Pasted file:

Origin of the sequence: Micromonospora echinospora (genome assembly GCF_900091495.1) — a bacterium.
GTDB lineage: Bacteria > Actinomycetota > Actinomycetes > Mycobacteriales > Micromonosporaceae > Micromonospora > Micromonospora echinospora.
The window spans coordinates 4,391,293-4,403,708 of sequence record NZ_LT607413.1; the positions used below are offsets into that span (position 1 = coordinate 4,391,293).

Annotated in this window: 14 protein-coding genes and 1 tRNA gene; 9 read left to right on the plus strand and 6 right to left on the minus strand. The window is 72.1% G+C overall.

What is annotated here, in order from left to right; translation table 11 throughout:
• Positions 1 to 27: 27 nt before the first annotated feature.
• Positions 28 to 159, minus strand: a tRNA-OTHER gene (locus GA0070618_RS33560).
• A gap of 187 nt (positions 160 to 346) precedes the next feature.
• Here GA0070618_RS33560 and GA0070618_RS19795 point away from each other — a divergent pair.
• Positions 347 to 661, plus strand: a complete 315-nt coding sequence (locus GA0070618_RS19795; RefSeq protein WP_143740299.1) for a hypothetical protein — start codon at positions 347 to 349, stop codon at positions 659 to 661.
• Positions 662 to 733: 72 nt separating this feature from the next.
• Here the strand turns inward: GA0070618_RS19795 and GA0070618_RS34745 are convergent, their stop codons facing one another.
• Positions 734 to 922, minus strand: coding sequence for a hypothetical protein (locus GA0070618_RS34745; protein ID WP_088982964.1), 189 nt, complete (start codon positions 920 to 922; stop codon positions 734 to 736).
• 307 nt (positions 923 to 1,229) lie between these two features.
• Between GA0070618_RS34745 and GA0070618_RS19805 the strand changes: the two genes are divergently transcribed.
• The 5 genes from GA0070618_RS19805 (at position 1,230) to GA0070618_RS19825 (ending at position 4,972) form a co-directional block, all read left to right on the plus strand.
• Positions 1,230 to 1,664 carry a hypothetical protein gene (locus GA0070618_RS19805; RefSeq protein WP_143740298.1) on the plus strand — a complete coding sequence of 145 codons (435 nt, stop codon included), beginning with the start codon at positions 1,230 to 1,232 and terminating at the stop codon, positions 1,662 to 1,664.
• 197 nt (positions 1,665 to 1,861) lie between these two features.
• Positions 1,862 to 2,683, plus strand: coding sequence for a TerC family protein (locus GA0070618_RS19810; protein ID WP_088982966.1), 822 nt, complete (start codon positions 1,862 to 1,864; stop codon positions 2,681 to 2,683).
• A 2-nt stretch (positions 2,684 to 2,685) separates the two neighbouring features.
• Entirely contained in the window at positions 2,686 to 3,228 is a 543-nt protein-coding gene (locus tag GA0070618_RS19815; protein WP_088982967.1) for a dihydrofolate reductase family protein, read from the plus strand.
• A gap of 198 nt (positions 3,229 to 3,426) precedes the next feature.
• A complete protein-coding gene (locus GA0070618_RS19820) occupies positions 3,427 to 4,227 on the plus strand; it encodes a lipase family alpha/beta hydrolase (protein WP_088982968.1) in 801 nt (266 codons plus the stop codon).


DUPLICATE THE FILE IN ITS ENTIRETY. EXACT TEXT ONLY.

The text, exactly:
Origin of the sequence: Micromonospora echinospora (genome assembly GCF_900091495.1) — a bacterium.
GTDB lineage: Bacteria > Actinomycetota > Actinomycetes > Mycobacteriales > Micromonosporaceae > Micromonospora > Micromonospora echinospora.
The window spans coordinates 4,391,293-4,403,708 of sequence record NZ_LT607413.1; the positions used below are offsets into that span (position 1 = coordinate 4,391,293).

Annotated in this window: 14 protein-coding genes and 1 tRNA gene; 9 read left to right on the plus strand and 6 right to left on the minus strand. The window is 72.1% G+C overall.

What is annotated here, in order from left to right; translation table 11 throughout:
• Positions 1 to 27: 27 nt before the first annotated feature.
• Positions 28 to 159, minus strand: a tRNA-OTHER gene (locus GA0070618_RS33560).
• A gap of 187 nt (positions 160 to 346) precedes the next feature.
• Here GA0070618_RS33560 and GA0070618_RS19795 point away from each other — a divergent pair.
• Positions 347 to 661, plus strand: a complete 315-nt coding sequence (locus GA0070618_RS19795; RefSeq protein WP_143740299.1) for a hypothetical protein — start codon at positions 347 to 349, stop codon at positions 659 to 661.
• Positions 662 to 733: 72 nt separating this feature from the next.
• Here the strand turns inward: GA0070618_RS19795 and GA0070618_RS34745 are convergent, their stop codons facing one another.
• Positions 734 to 922, minus strand: coding sequence for a hypothetical protein (locus GA0070618_RS34745; protein ID WP_088982964.1), 189 nt, complete (start codon positions 920 to 922; stop codon positions 734 to 736).
• 307 nt (positions 923 to 1,229) lie between these two features.
• Between GA0070618_RS34745 and GA0070618_RS19805 the strand changes: the two genes are divergently transcribed.
• The 5 genes from GA0070618_RS19805 (at position 1,230) to GA0070618_RS19825 (ending at position 4,972) form a co-directional block, all read left to right on the plus strand.
• Positions 1,230 to 1,664 carry a hypothetical protein gene (locus GA0070618_RS19805; RefSeq protein WP_143740298.1) on the plus strand — a complete coding sequence of 145 codons (435 nt, stop codon included), beginning with the start codon at positions 1,230 to 1,232 and terminating at the stop codon, positions 1,662 to 1,664.
• 197 nt (positions 1,665 to 1,861) lie between these two features.
• Positions 1,862 to 2,683, plus strand: coding sequence for a TerC family protein (locus GA0070618_RS19810; protein ID WP_088982966.1), 822 nt, complete (start codon positions 1,862 to 1,864; stop codon positions 2,681 to 2,683).
• A 2-nt stretch (positions 2,684 to 2,685) separates the two neighbouring features.
• Entirely contained in the window at positions 2,686 to 3,228 is a 543-nt protein-coding gene (locus tag GA0070618_RS19815; protein WP_088982967.1) for a dihydrofolate reductase family protein, read from the plus strand.
• A gap of 198 nt (positions 3,229 to 3,426) precedes the next feature.
• A complete protein-coding gene (locus GA0070618_RS19820) occupies positions 3,427 to 4,227 on the plus strand; it encodes a lipase family alpha/beta hydrolase (protein WP_088982968.1) in 801 nt (266 codons plus the stop codon).